April 5, 2018

Sid Hemphill: Complete Library of Congress Session (1942)

0:00:00 Lomax introduction (AFS 6670 A1)
0:00:53 The Eighth of January (6670A2)
0:03:43 Interview with Sid Hemphill about his father, repertoire, instruments, and the Carrier Line
0:07:51 The Carrier Line (6670 B1)
0:13:37 The Roguish Man (part 1) (6670 B2)
0:18:57 The Roguish Man (part 2) (6670 A4)
0:19:56 Interview with Sid Hemphill about his composition "The Roguish Man" and Jack Castle
0:21:22 Interview with Sid Hemphill about his composition "The Strayhorn Mob."
0:22:30 The Strayhorn Mob (6671 A2)
0:27:25 Boll Weevil (6671 A3)
0:32:46 Arkansas Traveler (6671 B1)
0:38:27 Tunings and demo (guitar, banjo, kazoo) (6671 B2)
0:40:08 Come On, Boys, Let's Go to the Ball (6672 A1)
0:41:55 Come On, Boys, Let's Go to the Ball (6672 A2)
0:43:35 Emmaline, Take Your Time (6672 A3)
0:46:08 The Devil's Dream (6672 A4)
0:49:20 Leather Britches (6672 B1)
0:50:30 Rye Straw (6672 B2)
0:52:38 So Soon I'll Be At Home (6672 B3)
0:54:13 Jesse James (6673 A1)
0:55:57 After the Ball Is Over (6673 A2)
0:57:54 The Sidewalks of New York (6673 A3)
1:00:00 The Death March (6673 A4)
1:01:56 John Henry (6673 A5)
1:05:26 Keep My Skillet Good and Greasy (6673 B1)
1:09:00 Hog Hunt (6673 B2)
1:13:38 Soon In the Morning (6673 B3)
Sid Hemphill (fiddle/quills/fife/vocals) Lucius Smith (banjo/drum) Alec Askew (guitar/quills/vocals) Head (bass drum) unidentified (kazoo)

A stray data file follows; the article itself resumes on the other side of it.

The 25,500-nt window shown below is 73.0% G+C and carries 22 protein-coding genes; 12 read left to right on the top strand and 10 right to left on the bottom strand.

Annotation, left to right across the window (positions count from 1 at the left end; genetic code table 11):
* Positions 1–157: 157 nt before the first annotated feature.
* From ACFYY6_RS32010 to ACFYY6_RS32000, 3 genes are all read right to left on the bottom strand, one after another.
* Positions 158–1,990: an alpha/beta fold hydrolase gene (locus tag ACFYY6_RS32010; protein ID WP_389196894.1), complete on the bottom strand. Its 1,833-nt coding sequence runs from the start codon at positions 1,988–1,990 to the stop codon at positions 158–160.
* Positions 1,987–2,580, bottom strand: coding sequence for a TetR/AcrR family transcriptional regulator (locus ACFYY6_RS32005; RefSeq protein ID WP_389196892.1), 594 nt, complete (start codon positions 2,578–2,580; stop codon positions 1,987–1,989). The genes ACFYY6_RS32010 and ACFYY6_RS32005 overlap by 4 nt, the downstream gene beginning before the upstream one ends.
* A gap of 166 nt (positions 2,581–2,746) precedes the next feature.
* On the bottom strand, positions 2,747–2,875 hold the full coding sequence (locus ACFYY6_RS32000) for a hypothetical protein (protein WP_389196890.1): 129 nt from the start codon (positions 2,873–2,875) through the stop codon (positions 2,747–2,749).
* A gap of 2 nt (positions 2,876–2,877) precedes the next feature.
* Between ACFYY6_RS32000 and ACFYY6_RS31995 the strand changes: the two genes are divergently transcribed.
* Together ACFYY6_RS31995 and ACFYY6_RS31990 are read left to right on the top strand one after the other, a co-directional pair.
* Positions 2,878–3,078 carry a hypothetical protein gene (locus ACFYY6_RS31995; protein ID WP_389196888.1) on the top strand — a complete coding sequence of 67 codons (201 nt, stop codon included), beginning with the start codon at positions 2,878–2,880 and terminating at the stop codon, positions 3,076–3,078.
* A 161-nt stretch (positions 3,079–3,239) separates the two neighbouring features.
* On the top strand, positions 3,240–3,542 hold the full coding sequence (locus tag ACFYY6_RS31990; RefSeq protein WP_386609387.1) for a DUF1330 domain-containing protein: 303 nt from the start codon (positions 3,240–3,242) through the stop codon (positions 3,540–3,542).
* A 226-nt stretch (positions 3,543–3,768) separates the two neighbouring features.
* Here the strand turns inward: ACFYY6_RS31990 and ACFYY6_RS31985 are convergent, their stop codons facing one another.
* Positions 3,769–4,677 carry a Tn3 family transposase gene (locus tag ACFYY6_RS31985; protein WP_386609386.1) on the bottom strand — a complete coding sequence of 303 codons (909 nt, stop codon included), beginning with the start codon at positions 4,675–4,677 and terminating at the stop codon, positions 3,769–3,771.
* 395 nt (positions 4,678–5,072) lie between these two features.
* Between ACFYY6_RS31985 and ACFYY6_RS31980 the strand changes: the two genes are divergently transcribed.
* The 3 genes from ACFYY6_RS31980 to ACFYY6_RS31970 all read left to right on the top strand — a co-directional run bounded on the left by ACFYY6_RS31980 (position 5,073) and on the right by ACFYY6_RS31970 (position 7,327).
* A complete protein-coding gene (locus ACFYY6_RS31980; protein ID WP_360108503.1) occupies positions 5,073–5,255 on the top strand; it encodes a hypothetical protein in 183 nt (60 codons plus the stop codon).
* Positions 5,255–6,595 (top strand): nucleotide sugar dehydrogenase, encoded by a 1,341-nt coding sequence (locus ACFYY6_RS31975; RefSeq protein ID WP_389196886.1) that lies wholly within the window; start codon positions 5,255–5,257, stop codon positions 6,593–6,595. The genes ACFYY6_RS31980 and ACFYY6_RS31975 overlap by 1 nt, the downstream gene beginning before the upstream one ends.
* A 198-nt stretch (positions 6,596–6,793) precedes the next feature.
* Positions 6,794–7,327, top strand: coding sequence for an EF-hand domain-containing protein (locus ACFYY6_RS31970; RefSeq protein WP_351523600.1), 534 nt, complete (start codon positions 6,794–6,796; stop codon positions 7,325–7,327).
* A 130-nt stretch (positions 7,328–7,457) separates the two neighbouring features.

Alan Lomax and Lewis Jones' complete August 15, 1942 recordings of Sid Hemphill and his band, recorded at (or before) a picnic at the "Funky Fives" (also noted by Lomax as "Po' Whore's Kingdom"), outside of Sledge, Quitman County, Mississippi, made under the auspices of the Library of Congress' Archive of Folk Song and Fisk University. Multi-instrumentalist, band-leader and composer Sid Hemphill (1876-1961) was for decades the musical patriarch of the Mississippi Hill Country. He and his band — comprised of Alec "Turpentine" Askew, Will Head, and Lucius Smith; like Sid, all from Panola County, Miss. — were fixtures at dances, picnics, and frolics throughout the Delta and the Hill Country. Alan Lomax recorded Blind Sid in August 1942, near Sledge, Mississippi, where his band was appearing at a country picnic and banging out their breakdowns, marches, and square-dance tunes, as well as several blues ballads composed by Hemphill himself. By that date hundreds of commercial records had been made of the music of the Delta, and the preponderance of those were of or relating to the blues form, with guitar or piano accompaniment. Lomax's were the first made of the Hill Country's local music, and contributed to a broader perspective of black vernacular instrumentation, with their inclusion of the fiddle and banjo of the string band, the fife and drum ensemble, and the cane panpipes or "quills." Lomax recorded Sid and Lucius again in 1959. Please visit http://bit.ly/1dB7cwe for the complete streaming audio of that session, and for more information about Alan Lomax's collections and the Alan Lomax Archive. (Lomax returned to North Mississippi once more in 1978, when he, Worth Long, and John Bishop filmed a session with Lucius and Sid's granddaughter Jessie Mae Hemphill. Search our channel for some of their performances.)

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